Prepared by Marjan Kluepfel, HGIC Information Specialist, and Bob Polomski, Extension Consumer Horticulturist, Clemson University. (New 06/99. Images added 04/07.)

HGIC 1111

Printer Friendly Version

Pachysandra is used as a groundcover, particularly under trees, where it competes well for the limited sun, nutrients and water. The plants are adapted to deep or partial shade. When planted in full sun, growth is poor. Pachysandra is one of the few plants that will grow under evergreens and in dense shade. The evergreen leaves of pachysandra commonly “burn” and turn brown when grown in sunny, exposed places during the winter.

Pachysandra Species

Allegheny Spurge or Pachysandra procumbens: This much overlooked plant is native from Eastern Kentucky and West Virginia to Florida and Louisiana. Plants are evergreen in South Carolina, although the leaves may look ragged by March. Prune back the worst of them. New leaves emerge from the ground on long petioles up to 4 inches long. The leaves are mottled purple and are coarsely toothed towards the apex. Plant height is 9 to 12 inches, and leaf length is 3 to 5 inches. The flowers are white but have a pink tinge, particularly if the weather is cool. The flower is 4 to 5 inches long.

Ntive Allegheny spurge.
Native Allegheny spurge, showing fall color.
Karen Russ, ©2007 HGIC, Clemson Extension

Japanese Spurge or Pachysandra terminalis: This is one of the most functional plants used in today’s landscape. It is a rapid-growing groundcover. Plants are 9 to 12 inches high. The dark evergreen leaves are alternate but are grouped in whorls at the top of the stems. They are toothed towards the tip, 1 to 3 inches long and about half as wide. The creamy white flowers are borne on 1- to 2-inch spikes at the top of the stems.

Shiny leaves of 'Green Sheen' Japanese pachysandra
‘Green Sheen’ Japanese pachysandra has especially shiny leaves.
Karen Russ, ©2007 HGIC, Clemson Extension

Growth Rate: Because of the rhizomatous nature, plants colonize an area aggressively. Transplants are usually planted in the spring at a spacing of ½ to 1 foot apart. They prefer moist soil, well-amended with organic matter. Too much sun causes the leaves to turn yellow. Clip the tips of vigorously growing shoots in the spring to make the plants more dense. Do not cut them to the ground.

Although pachysandra is mainly grown for its leaves, the flowers provide interest as well. Clusters of tiny, off-white blossoms appear above the leaves in March and April.

Pachysandra is easily propagated by division, or by rooting softwood terminal cuttings in the summer.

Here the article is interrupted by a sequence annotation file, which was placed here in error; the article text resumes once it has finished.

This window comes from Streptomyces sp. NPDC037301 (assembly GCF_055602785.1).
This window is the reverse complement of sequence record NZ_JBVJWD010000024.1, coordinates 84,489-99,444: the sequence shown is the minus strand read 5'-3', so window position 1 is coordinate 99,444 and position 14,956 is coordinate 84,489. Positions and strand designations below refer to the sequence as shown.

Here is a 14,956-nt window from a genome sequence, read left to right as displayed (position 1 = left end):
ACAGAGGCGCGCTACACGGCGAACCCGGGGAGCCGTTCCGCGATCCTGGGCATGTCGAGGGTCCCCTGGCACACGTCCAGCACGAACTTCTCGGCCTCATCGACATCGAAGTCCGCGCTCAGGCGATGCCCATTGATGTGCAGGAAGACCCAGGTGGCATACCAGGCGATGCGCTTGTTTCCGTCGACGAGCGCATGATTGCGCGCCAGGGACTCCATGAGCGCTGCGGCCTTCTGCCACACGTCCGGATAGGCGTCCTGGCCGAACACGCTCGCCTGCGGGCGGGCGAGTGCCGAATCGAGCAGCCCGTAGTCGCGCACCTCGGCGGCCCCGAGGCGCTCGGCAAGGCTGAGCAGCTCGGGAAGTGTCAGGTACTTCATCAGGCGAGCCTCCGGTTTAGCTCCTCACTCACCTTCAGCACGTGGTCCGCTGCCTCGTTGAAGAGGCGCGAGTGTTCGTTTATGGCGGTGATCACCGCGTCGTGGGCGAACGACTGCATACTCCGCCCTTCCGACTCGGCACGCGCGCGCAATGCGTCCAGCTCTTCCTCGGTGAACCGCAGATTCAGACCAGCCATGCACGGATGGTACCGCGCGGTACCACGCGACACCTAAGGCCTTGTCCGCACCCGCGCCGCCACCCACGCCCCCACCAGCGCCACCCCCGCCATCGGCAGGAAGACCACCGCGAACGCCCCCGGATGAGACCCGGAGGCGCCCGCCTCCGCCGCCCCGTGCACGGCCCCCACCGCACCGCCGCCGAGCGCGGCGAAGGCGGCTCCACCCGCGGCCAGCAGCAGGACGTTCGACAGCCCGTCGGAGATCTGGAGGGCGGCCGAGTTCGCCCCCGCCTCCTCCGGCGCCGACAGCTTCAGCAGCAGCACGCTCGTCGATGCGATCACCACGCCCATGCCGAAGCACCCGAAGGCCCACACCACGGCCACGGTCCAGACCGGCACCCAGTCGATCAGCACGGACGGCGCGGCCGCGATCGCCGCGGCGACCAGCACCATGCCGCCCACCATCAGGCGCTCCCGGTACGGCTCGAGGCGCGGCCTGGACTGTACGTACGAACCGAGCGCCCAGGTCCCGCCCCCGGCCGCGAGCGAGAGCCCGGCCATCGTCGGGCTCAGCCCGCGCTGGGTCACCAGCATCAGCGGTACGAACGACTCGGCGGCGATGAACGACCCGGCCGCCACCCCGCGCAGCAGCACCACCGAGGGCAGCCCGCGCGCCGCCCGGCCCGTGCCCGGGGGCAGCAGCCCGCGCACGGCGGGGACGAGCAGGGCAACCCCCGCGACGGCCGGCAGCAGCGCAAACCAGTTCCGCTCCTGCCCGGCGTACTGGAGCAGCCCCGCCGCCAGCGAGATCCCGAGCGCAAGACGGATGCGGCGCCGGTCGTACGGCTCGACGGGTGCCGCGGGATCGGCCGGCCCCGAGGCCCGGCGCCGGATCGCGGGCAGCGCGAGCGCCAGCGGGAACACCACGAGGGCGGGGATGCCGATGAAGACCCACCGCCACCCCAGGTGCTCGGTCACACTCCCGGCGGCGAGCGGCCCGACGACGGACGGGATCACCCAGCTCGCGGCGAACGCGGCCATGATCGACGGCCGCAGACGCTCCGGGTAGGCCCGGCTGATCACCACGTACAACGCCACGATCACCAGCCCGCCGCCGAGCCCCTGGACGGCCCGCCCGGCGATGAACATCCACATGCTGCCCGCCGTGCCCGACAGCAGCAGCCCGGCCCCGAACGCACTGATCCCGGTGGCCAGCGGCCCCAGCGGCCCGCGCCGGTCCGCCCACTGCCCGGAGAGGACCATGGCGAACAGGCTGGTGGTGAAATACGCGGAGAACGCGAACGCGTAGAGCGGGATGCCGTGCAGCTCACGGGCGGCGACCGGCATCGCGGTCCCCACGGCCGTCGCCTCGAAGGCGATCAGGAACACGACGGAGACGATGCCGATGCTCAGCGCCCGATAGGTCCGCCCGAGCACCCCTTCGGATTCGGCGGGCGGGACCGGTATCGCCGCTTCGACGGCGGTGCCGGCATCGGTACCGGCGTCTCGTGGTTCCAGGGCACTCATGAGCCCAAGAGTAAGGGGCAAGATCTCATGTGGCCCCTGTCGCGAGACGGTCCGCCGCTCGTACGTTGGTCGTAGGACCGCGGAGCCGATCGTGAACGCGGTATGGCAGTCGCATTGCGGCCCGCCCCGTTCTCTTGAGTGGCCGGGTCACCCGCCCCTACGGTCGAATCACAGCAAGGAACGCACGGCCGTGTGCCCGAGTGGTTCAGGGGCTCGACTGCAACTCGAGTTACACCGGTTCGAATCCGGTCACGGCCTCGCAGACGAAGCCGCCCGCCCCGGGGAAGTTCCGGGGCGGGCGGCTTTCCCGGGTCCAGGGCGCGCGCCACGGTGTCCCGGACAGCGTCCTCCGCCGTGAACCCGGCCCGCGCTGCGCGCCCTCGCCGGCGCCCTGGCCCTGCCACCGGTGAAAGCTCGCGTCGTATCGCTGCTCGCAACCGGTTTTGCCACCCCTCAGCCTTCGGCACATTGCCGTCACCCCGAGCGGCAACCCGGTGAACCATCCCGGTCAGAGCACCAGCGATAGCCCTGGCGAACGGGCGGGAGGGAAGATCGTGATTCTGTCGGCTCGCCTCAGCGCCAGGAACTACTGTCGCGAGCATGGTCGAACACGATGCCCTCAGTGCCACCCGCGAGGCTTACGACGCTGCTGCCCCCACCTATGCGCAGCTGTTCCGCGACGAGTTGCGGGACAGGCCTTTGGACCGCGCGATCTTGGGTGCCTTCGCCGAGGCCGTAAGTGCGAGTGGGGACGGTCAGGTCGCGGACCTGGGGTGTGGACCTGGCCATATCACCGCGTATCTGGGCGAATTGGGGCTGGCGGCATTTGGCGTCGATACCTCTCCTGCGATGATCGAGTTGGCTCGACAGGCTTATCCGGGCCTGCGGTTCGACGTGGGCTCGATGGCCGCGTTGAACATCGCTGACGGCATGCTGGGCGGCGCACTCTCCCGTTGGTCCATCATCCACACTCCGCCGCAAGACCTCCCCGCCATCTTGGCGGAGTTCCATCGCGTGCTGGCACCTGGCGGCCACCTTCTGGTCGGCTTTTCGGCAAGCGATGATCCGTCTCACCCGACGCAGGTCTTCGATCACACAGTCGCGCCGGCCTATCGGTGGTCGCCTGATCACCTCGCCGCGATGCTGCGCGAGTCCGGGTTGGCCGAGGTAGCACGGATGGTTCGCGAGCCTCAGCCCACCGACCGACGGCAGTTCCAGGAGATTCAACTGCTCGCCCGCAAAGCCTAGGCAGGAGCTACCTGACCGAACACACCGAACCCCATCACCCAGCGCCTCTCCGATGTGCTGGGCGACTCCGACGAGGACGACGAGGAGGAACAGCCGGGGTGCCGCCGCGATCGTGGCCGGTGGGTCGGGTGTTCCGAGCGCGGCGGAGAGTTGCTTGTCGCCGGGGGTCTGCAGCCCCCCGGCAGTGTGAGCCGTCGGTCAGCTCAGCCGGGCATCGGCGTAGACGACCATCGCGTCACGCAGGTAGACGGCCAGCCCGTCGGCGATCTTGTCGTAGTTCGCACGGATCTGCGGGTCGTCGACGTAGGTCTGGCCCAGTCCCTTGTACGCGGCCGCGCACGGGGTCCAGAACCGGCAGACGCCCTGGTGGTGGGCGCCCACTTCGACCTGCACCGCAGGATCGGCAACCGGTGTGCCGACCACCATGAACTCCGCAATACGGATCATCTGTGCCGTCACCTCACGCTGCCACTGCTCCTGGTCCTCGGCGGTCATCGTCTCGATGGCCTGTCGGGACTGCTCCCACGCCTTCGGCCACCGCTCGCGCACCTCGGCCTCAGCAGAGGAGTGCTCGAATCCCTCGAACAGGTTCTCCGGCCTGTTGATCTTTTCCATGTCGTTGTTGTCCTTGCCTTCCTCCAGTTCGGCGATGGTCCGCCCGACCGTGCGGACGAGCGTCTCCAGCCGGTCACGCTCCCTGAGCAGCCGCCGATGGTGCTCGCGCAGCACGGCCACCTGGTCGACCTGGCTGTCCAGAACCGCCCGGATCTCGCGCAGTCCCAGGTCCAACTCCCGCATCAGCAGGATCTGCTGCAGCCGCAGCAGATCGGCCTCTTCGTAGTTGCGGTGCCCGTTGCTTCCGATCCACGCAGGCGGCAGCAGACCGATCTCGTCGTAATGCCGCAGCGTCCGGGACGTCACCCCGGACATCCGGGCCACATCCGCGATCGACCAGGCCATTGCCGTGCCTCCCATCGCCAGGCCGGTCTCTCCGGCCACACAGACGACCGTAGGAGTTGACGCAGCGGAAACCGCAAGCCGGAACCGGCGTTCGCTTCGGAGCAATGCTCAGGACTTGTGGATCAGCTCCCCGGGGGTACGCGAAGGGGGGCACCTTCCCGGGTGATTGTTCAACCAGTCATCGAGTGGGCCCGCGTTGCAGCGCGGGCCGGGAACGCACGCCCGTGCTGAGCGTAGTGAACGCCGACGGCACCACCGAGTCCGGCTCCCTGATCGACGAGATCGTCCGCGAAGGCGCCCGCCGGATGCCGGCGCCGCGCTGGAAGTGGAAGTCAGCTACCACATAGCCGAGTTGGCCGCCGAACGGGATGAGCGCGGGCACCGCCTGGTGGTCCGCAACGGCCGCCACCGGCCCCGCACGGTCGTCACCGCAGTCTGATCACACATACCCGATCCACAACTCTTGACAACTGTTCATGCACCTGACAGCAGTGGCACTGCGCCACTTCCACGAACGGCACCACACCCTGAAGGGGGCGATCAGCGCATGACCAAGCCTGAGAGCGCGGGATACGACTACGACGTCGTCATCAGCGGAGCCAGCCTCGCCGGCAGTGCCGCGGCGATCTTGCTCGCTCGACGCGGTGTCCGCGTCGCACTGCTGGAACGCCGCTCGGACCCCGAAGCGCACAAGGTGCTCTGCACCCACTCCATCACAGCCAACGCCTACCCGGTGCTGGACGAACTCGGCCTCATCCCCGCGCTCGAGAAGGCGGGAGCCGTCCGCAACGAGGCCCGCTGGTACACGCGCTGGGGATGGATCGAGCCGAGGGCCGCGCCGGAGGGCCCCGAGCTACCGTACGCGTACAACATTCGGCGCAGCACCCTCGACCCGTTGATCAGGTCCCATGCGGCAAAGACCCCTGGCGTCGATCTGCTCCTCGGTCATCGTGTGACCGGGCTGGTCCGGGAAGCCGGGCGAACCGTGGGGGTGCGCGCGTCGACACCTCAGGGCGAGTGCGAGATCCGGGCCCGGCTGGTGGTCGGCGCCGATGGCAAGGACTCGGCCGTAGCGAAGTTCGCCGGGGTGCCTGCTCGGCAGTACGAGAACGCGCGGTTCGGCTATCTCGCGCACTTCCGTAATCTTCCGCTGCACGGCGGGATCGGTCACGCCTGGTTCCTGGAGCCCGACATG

• ‘Green Carpet’ provides a 6- to 8-inch-tall carpet. It has very dark green leaves.
  • ‘Silveredge’ has thin silver-white margins and is similar to ‘Variegata.   
  • ‘Variegata’ bears irregularly white variegated leaves. Plants are not as vigorous as the species but the leaves are more interesting. ‘Variegata’ and ‘Silveredge’ should be located in shade because leaves scorch in full sun.

Bright white-edged leaves of variegated pachysandra
Variegated Japanese pachysandra lights up shady areas
Karen Russ, ©2007 HGIC, Clemson Extension

Problems: Japanese spurge may be affected by scale, mites, root-knot nematode or leaf blight. Volutella leaf blight, caused by the fungus Volutella pachysandrae, causes brown blotches on the leaves and a stem blight. It is often associated with scale infestations. Plants growing in full sun are more susceptible. Allegheny spurge does not seem to be as susceptible as Japanese spurge.

Page maintained by: Home & Garden Information Center

This information is supplied with the understanding that no discrimination is intended and no endorsement of brand names or registered trademarks by the Clemson University Cooperative Extension Service is implied, nor is any discrimination intended by the exclusion of products or manufacturers not named. All recommendations are for South Carolina conditions and may not apply to other areas. Use pesticides only according to the directions on the label. All recommendations for pesticide use are for South Carolina only and were legal at the time of publication, but the status of registration and use patterns are subject to change by action of state and federal regulatory agencies. Follow all directions, precautions and restrictions that are listed.